Australia’s most generous cycling benefactor, Gerry Ryan, maintains his usual optimism at a time of uncertainty. Many of his business ventures are affected by the pandemic: from Broadway productions to the Tour de France. He spoke to RIDE Media about theatre, football, bike racing… and COVID-19.
To understand the impact of the pandemic on Gerry Ryan’s various investments, I begin our interview by asking about his theatre productions on Broadway, including the hugely successful staging of Moulin Rouge! The Musical, which came to a halt in March when 15 cast members tested positive to the virus.
He also talks about his co-ownership of the Melbourne Storm NRL team and, of course, his main cycling investment, the Mitchelton-Scott teams.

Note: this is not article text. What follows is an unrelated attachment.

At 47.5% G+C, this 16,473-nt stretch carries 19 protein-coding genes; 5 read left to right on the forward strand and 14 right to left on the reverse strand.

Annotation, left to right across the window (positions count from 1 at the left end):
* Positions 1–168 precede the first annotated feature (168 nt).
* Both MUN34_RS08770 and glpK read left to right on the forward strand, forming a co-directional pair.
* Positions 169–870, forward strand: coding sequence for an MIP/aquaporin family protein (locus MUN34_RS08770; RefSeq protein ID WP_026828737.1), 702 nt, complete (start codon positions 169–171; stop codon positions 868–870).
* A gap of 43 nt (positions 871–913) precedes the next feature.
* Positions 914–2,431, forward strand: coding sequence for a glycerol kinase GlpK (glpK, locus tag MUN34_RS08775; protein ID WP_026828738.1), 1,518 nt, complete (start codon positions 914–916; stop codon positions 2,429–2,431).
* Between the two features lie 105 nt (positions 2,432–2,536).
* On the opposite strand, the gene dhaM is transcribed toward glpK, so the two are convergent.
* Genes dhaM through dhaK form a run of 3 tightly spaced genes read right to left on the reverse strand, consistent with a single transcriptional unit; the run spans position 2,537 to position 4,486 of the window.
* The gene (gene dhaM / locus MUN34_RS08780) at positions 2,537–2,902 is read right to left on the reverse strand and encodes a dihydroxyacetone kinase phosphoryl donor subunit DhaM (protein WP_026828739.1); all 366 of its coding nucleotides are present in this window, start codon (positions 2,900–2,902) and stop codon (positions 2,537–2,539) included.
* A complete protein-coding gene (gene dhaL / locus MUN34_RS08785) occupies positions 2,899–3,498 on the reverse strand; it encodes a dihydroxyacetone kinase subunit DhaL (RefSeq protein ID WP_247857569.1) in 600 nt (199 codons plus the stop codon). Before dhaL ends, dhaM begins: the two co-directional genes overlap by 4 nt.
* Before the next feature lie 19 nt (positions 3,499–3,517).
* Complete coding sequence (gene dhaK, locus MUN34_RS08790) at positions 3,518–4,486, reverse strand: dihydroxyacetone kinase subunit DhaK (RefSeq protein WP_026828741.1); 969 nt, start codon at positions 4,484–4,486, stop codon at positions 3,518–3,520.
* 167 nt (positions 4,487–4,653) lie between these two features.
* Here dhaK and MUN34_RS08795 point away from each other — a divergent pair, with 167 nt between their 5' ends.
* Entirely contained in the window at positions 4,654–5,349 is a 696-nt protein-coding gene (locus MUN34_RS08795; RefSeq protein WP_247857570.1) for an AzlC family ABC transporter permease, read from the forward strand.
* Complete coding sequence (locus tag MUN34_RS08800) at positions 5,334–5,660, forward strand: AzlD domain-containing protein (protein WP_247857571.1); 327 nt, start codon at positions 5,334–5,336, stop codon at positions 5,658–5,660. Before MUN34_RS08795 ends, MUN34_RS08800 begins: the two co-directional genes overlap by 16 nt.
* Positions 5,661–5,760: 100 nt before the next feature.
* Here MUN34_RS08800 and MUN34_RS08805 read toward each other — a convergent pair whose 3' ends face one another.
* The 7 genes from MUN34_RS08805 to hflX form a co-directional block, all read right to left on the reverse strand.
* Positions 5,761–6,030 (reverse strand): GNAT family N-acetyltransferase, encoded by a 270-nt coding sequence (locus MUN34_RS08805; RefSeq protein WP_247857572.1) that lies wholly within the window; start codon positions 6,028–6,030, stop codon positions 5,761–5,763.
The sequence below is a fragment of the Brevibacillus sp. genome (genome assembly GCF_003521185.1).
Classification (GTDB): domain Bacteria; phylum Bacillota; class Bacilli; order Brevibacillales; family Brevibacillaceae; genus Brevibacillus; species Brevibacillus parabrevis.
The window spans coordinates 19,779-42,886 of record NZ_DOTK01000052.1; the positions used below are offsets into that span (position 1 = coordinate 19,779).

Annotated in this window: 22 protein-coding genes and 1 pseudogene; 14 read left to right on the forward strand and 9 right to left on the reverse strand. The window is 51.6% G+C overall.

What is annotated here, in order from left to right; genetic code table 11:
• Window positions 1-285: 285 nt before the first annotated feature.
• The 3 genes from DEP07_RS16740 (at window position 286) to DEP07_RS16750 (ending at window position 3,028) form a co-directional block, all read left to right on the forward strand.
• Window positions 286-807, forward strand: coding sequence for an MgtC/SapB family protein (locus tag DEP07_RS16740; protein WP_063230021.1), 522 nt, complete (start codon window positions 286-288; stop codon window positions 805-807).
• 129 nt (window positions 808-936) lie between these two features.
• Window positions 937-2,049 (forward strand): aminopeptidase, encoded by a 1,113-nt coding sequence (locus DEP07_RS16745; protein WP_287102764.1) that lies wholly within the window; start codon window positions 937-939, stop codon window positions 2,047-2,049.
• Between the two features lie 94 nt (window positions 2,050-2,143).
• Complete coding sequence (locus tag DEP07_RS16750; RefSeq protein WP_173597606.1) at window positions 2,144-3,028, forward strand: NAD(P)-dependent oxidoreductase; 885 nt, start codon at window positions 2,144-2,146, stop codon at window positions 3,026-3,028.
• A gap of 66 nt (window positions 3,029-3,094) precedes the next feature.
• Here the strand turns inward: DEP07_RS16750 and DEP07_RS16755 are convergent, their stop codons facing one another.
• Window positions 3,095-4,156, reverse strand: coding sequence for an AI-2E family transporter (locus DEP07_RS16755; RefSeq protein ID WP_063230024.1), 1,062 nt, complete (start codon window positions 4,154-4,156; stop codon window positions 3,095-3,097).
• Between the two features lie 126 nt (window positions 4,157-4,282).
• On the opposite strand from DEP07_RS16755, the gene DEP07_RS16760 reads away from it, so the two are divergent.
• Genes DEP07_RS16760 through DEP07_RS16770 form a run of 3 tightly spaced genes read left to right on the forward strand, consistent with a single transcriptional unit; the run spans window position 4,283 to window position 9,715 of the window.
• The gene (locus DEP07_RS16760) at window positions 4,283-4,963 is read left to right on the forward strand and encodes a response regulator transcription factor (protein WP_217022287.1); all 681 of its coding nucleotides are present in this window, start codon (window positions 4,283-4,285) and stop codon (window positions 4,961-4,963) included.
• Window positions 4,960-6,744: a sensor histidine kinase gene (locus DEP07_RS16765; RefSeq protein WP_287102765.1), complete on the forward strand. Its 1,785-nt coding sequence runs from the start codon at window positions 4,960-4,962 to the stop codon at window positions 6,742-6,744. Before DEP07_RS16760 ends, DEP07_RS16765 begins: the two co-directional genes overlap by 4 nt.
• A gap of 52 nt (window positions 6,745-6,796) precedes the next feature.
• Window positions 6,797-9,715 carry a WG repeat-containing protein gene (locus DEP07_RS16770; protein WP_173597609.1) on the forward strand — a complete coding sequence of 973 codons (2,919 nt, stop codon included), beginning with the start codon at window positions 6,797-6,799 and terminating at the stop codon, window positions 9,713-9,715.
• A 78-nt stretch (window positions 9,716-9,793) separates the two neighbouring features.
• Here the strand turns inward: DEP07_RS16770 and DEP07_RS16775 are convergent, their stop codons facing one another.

In January, Ryan did an extended video interview with RIDE Media in which he stated that his funding for the WorldTour cycling teams is part of an ongoing proposition, that he was prepared to continue backing the sport for a few more years yet. A lot has changed since, so I asked again – at the end of April 2020 – if that was still the case.
“Yes, it is,” he replied yesterday. “But when is the team going to be out on the road? Who knows?”
Mitchelton-Scott has been proactive with fans, the media, its staff and riders since racing came to a halt in March. There have been virtual races on Zwift and a litany of different initiatives, including a fantastic YouTube series, What It Takes, about the team’s reigning world champion Annemiek van Vleuten.
The team created cycling’s original backstage pass, a videos series offering an insider’s perspective of the machinations of a pro cycling outfit and there is a wealth of content on offer for fans around the world.